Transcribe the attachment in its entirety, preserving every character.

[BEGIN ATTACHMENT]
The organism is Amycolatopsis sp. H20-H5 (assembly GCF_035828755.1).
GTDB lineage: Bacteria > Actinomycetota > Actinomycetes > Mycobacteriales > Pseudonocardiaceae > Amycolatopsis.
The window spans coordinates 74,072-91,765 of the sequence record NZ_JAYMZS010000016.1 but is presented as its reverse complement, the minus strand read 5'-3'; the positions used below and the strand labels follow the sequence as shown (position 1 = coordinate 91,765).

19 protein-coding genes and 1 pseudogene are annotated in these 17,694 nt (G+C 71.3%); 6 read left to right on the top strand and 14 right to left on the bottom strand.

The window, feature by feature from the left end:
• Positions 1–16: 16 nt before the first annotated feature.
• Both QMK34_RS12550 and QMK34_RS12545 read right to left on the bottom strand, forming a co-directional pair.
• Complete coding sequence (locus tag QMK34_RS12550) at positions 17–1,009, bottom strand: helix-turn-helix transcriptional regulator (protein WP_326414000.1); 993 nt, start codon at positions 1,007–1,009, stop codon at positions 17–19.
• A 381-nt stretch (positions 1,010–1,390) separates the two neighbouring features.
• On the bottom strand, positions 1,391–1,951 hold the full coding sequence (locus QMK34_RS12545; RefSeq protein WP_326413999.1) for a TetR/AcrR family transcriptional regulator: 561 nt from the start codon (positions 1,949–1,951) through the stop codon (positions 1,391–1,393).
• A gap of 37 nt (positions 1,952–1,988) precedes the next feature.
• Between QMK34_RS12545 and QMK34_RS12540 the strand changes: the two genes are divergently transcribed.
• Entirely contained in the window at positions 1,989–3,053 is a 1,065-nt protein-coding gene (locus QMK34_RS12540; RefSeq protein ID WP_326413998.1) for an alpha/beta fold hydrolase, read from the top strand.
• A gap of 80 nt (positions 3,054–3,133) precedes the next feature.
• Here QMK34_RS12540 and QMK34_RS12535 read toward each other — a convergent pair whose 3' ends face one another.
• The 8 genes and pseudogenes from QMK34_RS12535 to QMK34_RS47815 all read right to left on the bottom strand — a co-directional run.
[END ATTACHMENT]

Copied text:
The organism is Amycolatopsis sp. H20-H5 (assembly GCF_035828755.1).
GTDB lineage: Bacteria > Actinomycetota > Actinomycetes > Mycobacteriales > Pseudonocardiaceae > Amycolatopsis.
The window spans coordinates 74,072-91,765 of the sequence record NZ_JAYMZS010000016.1 but is presented as its reverse complement, the minus strand read 5'-3'; the positions used below and the strand labels follow the sequence as shown (position 1 = coordinate 91,765).

19 protein-coding genes and 1 pseudogene are annotated in these 17,694 nt (G+C 71.3%); 6 read left to right on the top strand and 14 right to left on the bottom strand.

The window, feature by feature from the left end:
• Positions 1–16: 16 nt before the first annotated feature.
• Both QMK34_RS12550 and QMK34_RS12545 read right to left on the bottom strand, forming a co-directional pair.
• Complete coding sequence (locus tag QMK34_RS12550) at positions 17–1,009, bottom strand: helix-turn-helix transcriptional regulator (protein WP_326414000.1); 993 nt, start codon at positions 1,007–1,009, stop codon at positions 17–19.
• A 381-nt stretch (positions 1,010–1,390) separates the two neighbouring features.
• On the bottom strand, positions 1,391–1,951 hold the full coding sequence (locus QMK34_RS12545; RefSeq protein WP_326413999.1) for a TetR/AcrR family transcriptional regulator: 561 nt from the start codon (positions 1,949–1,951) through the stop codon (positions 1,391–1,393).
• A gap of 37 nt (positions 1,952–1,988) precedes the next feature.
• Between QMK34_RS12545 and QMK34_RS12540 the strand changes: the two genes are divergently transcribed.
• Entirely contained in the window at positions 1,989–3,053 is a 1,065-nt protein-coding gene (locus QMK34_RS12540; RefSeq protein ID WP_326413998.1) for an alpha/beta fold hydrolase, read from the top strand.
• A gap of 80 nt (positions 3,054–3,133) precedes the next feature.
• Here QMK34_RS12540 and QMK34_RS12535 read toward each other — a convergent pair whose 3' ends face one another.
• The 8 genes and pseudogenes from QMK34_RS12535 to QMK34_RS47815 all read right to left on the bottom strand — a co-directional run.